Interior Secretary Salazar Visits Riverside Indian School


To showcase the Department of the Interior’s commitment to expanding quality educational opportunities for American Indian and Alaska Native students, Interior Secretary Ken Salazar recently visited Riverside Indian School, the largest Off-Reservation Boarding School (ORBS) run by the Bureau of Indian Education (BIE).

“Quality education is critically important to the fabric of healthy communities and is a key part of our nation’s effort to win the future,” Salazar said during his March 15 visit. “I am impressed with the work Riverside students are doing on a daily basis, and I’m confident they can be our leaders of tomorrow.  Improving Indian education is a top priority for Interior, and the Bureau of Indian Education will continue to work to provide our young people with the best resources and education available and to support and promote tribal self-determination and self-governance.”

Riverside started operating in 1871 with only eight students, but the next year another building was needed to accommodate about 40 students. Back then the school was located about a mile from its present site and was called the Wichita-Caddo School.

The school moved to its current location in 1878 after a fire, and in 1893 had 60 students representing Wichita, Caddo and Delaware tribes. The school now serves 540 students representing 72 federally recognized tribes, and has 52 buildings. According to an Interior press release, the school opened a new cafeteria in 2009 and received $1.1 million through the American Recovery and Reinvestment Act to replace a water tower and deteriorated water lines.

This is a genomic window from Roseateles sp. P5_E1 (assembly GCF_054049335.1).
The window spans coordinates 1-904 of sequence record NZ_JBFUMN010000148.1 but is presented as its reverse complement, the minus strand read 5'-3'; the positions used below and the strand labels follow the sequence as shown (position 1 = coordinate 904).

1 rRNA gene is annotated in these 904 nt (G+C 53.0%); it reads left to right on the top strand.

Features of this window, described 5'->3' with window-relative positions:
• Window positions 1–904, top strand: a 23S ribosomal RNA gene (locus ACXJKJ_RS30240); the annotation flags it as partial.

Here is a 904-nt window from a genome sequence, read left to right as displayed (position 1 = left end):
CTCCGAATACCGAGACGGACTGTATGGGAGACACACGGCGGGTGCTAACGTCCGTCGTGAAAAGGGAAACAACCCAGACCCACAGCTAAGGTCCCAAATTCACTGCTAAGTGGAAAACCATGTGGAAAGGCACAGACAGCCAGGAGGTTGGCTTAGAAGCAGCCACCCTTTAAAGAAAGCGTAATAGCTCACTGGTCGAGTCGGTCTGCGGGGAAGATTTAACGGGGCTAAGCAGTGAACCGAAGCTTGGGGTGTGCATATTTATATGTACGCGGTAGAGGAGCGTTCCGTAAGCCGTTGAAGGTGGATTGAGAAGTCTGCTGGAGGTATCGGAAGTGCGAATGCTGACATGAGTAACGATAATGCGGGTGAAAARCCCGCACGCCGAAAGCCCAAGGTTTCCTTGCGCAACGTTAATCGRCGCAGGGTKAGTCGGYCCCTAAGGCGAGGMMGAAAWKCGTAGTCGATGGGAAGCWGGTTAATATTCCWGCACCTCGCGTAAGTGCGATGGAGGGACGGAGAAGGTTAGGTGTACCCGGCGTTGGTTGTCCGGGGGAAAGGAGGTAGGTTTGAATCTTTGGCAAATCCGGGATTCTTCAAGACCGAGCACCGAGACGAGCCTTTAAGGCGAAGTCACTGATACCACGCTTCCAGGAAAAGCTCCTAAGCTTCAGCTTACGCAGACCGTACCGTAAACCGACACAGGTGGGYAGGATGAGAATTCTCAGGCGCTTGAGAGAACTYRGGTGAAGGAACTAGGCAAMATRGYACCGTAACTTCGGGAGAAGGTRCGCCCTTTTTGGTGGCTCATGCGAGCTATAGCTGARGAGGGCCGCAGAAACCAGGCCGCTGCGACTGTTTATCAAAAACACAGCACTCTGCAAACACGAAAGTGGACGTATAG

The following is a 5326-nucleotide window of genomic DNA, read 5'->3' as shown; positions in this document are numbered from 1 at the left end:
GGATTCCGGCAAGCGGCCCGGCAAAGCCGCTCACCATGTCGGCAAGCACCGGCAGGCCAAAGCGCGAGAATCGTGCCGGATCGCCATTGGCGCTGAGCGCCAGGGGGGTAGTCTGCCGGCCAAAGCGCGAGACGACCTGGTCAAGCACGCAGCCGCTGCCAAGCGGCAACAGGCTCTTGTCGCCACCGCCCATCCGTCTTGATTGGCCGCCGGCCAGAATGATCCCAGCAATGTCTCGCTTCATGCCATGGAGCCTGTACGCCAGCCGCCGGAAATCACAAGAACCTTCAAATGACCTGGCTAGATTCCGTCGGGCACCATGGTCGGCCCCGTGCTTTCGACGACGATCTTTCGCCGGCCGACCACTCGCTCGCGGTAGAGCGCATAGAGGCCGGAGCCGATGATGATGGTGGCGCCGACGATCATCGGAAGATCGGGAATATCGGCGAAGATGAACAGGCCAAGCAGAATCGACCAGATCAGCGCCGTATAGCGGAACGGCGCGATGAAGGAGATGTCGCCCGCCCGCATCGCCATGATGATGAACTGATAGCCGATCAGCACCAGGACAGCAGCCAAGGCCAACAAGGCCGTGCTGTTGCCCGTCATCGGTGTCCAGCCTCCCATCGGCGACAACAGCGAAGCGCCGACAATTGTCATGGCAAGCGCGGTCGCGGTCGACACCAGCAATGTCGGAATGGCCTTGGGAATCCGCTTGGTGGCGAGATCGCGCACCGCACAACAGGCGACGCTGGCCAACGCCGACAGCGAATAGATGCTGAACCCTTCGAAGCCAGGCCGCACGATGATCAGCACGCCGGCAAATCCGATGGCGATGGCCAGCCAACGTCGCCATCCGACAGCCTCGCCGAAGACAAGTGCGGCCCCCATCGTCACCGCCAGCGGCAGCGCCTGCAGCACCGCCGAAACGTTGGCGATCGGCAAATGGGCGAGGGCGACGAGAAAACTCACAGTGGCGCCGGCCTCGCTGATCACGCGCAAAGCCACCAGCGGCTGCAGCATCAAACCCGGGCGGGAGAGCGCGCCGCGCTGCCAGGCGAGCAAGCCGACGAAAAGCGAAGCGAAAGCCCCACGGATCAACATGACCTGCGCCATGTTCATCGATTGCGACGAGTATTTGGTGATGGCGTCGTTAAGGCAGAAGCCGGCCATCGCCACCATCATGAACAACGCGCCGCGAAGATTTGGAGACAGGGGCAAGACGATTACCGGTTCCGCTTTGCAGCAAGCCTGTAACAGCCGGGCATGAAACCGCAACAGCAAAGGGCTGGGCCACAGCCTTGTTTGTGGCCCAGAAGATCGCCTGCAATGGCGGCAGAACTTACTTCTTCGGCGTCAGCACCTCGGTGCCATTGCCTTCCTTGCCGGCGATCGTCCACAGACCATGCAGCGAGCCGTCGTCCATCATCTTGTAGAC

While visiting, Salazar and Deputy Assistant Secretary Jodi Gillette toured the school and learned about programs at Riverside.

Two programs mentioned by the Interior include the A Credit Recovery (ACE) Program, which works with students to make sure they get enough credits to graduate, and the Caddo-Kiowa Vo-tech (CKV), which allows students to train and get credits toward careers in nursing, cosmetology, welding and childcare.

“Having Secretary Salazar visit our school is a great honor for our students, faculty and staff,” said Riverside Superintendent Tony Dearman. “We are excited by his interest in us, and welcome the opportunity to share with him what we are doing a Riverside Indian School to prepare our students both mentally and physically for the future.”

Like all BIE schools, Riverside is also participating in the six-week Presidential Active Lifestyle Award (PALA) Challenge, a program inspired by First Lady Michelle Obama’s Let’s Move! initiative to end childhood obesity.

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angel5's picture
Submitted by angel5 on
As Anthropologist/Ethnographer Lowell Bean describes in an interview: “The language was lost in part because there was a deliberate attempt by the federal government to stop people from speaking the language. It was played out most vividly in the Indian schools. Children would be brought to the school, such as Sherman Institute in Riverside, and they were not allowed to speak their language. Another factor was that they -- the students there were from different tribes, so they didn't speak -- they couldn't understand someone from another tribe -- another language group, I should say. So you may have five or six or seven languages being spoken in that school, when they were allowed to do it. The -- it was an intent of the teaching process to deculturalize them in any way they possibly could.” Bean Continues to describe how cultural information is embedded in language. ”to have the cultural memory that's in the language and the history of the people, which is in the songs and the stories. Quite literally, the song cycles -- of which there are many hundreds of hundreds of songs – tell about everything from the creation to the biotic community, what animals are here and what they're about, what birds are here and what foods are here to eat and where the trails are and all the ceremonial and religious materials and the games that are played. All of that -- everything is in the language. And when the language is gone you [sic]-- those things go with them. You can't do [sic] -- you can't do a ceremony in English for goodness sakes. It would be [sic] -- it would be sacrilegious. So as speakers -- as fluent speakers passed away, those materials passed away with them, everything from the most sacred to the most common.”